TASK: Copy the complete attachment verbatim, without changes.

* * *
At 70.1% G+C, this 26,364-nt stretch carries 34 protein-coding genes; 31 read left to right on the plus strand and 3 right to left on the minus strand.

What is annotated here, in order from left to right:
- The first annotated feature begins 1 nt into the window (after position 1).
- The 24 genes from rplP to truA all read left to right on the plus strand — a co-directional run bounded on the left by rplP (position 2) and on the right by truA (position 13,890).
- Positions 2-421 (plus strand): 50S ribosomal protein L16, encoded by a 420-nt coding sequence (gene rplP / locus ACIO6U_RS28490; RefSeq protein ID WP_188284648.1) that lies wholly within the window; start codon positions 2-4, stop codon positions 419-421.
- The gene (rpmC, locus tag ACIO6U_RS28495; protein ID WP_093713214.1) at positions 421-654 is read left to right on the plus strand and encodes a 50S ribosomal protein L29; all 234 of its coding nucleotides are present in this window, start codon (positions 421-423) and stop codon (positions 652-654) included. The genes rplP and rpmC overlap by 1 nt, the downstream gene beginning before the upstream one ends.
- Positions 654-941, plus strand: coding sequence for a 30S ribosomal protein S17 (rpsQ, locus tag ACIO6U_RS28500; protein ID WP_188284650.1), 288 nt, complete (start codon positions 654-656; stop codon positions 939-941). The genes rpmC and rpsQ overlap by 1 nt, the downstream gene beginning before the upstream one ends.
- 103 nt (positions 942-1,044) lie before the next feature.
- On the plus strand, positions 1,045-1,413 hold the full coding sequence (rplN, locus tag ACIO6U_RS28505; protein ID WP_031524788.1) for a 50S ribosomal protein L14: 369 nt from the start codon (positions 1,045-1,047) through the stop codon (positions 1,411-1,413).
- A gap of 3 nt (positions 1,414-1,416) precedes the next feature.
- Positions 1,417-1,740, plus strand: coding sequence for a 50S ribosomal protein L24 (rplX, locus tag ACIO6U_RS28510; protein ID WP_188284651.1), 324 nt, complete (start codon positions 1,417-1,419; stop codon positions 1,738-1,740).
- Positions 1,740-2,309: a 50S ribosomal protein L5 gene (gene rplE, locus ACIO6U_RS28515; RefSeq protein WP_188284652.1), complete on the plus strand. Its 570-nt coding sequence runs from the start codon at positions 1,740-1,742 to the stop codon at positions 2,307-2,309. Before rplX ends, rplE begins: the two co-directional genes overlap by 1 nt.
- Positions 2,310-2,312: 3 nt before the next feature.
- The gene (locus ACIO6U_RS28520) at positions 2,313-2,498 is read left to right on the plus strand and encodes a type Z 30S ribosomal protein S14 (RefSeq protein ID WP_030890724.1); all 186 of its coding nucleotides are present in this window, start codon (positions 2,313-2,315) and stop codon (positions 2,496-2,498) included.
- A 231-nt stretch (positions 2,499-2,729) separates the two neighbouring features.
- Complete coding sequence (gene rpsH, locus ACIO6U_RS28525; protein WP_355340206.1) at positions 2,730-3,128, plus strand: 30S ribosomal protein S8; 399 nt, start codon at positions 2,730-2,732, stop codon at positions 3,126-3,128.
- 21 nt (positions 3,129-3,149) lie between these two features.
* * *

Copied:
At 70.1% G+C, this 26,364-nt stretch carries 34 protein-coding genes; 31 read left to right on the plus strand and 3 right to left on the minus strand.

What is annotated here, in order from left to right:
- The first annotated feature begins 1 nt into the window (after position 1).
- The 24 genes from rplP to truA all read left to right on the plus strand — a co-directional run bounded on the left by rplP (position 2) and on the right by truA (position 13,890).
- Positions 2-421 (plus strand): 50S ribosomal protein L16, encoded by a 420-nt coding sequence (gene rplP / locus ACIO6U_RS28490; RefSeq protein ID WP_188284648.1) that lies wholly within the window; start codon positions 2-4, stop codon positions 419-421.
- The gene (rpmC, locus tag ACIO6U_RS28495; protein ID WP_093713214.1) at positions 421-654 is read left to right on the plus strand and encodes a 50S ribosomal protein L29; all 234 of its coding nucleotides are present in this window, start codon (positions 421-423) and stop codon (positions 652-654) included. The genes rplP and rpmC overlap by 1 nt, the downstream gene beginning before the upstream one ends.
- Positions 654-941, plus strand: coding sequence for a 30S ribosomal protein S17 (rpsQ, locus tag ACIO6U_RS28500; protein ID WP_188284650.1), 288 nt, complete (start codon positions 654-656; stop codon positions 939-941). The genes rpmC and rpsQ overlap by 1 nt, the downstream gene beginning before the upstream one ends.
- 103 nt (positions 942-1,044) lie before the next feature.
- On the plus strand, positions 1,045-1,413 hold the full coding sequence (rplN, locus tag ACIO6U_RS28505; protein ID WP_031524788.1) for a 50S ribosomal protein L14: 369 nt from the start codon (positions 1,045-1,047) through the stop codon (positions 1,411-1,413).
- A gap of 3 nt (positions 1,414-1,416) precedes the next feature.
- Positions 1,417-1,740, plus strand: coding sequence for a 50S ribosomal protein L24 (rplX, locus tag ACIO6U_RS28510; protein ID WP_188284651.1), 324 nt, complete (start codon positions 1,417-1,419; stop codon positions 1,738-1,740).
- Positions 1,740-2,309: a 50S ribosomal protein L5 gene (gene rplE, locus ACIO6U_RS28515; RefSeq protein WP_188284652.1), complete on the plus strand. Its 570-nt coding sequence runs from the start codon at positions 1,740-1,742 to the stop codon at positions 2,307-2,309. Before rplX ends, rplE begins: the two co-directional genes overlap by 1 nt.
- Positions 2,310-2,312: 3 nt before the next feature.
- The gene (locus ACIO6U_RS28520) at positions 2,313-2,498 is read left to right on the plus strand and encodes a type Z 30S ribosomal protein S14 (RefSeq protein ID WP_030890724.1); all 186 of its coding nucleotides are present in this window, start codon (positions 2,313-2,315) and stop codon (positions 2,496-2,498) included.
- A 231-nt stretch (positions 2,499-2,729) separates the two neighbouring features.
- Complete coding sequence (gene rpsH, locus ACIO6U_RS28525; protein WP_355340206.1) at positions 2,730-3,128, plus strand: 30S ribosomal protein S8; 399 nt, start codon at positions 2,730-2,732, stop codon at positions 3,126-3,128.
- 21 nt (positions 3,129-3,149) lie between these two features.